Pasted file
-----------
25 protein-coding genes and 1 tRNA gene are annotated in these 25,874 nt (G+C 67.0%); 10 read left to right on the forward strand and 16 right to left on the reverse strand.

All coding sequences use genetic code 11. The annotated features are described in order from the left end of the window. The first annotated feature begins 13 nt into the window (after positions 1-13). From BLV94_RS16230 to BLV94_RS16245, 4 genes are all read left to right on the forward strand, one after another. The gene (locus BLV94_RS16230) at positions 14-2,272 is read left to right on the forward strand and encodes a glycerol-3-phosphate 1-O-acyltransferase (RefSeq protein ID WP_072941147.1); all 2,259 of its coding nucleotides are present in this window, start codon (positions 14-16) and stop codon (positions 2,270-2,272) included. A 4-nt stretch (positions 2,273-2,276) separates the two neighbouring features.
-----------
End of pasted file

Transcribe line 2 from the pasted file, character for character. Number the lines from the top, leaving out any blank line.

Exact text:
All coding sequences use genetic code 11. The annotated features are described in order from the left end of the window. The first annotated feature begins 13 nt into the window (after positions 1-13). From BLV94_RS16230 to BLV94_RS16245, 4 genes are all read left to right on the forward strand, one after another. The gene (locus BLV94_RS16230) at positions 14-2,272 is read left to right on the forward strand and encodes a glycerol-3-phosphate 1-O-acyltransferase (RefSeq protein ID WP_072941147.1); all 2,259 of its coding nucleotides are present in this window, start codon (positions 14-16) and stop codon (positions 2,270-2,272) included. A 4-nt stretch (positions 2,273-2,276) separates the two neighbouring features.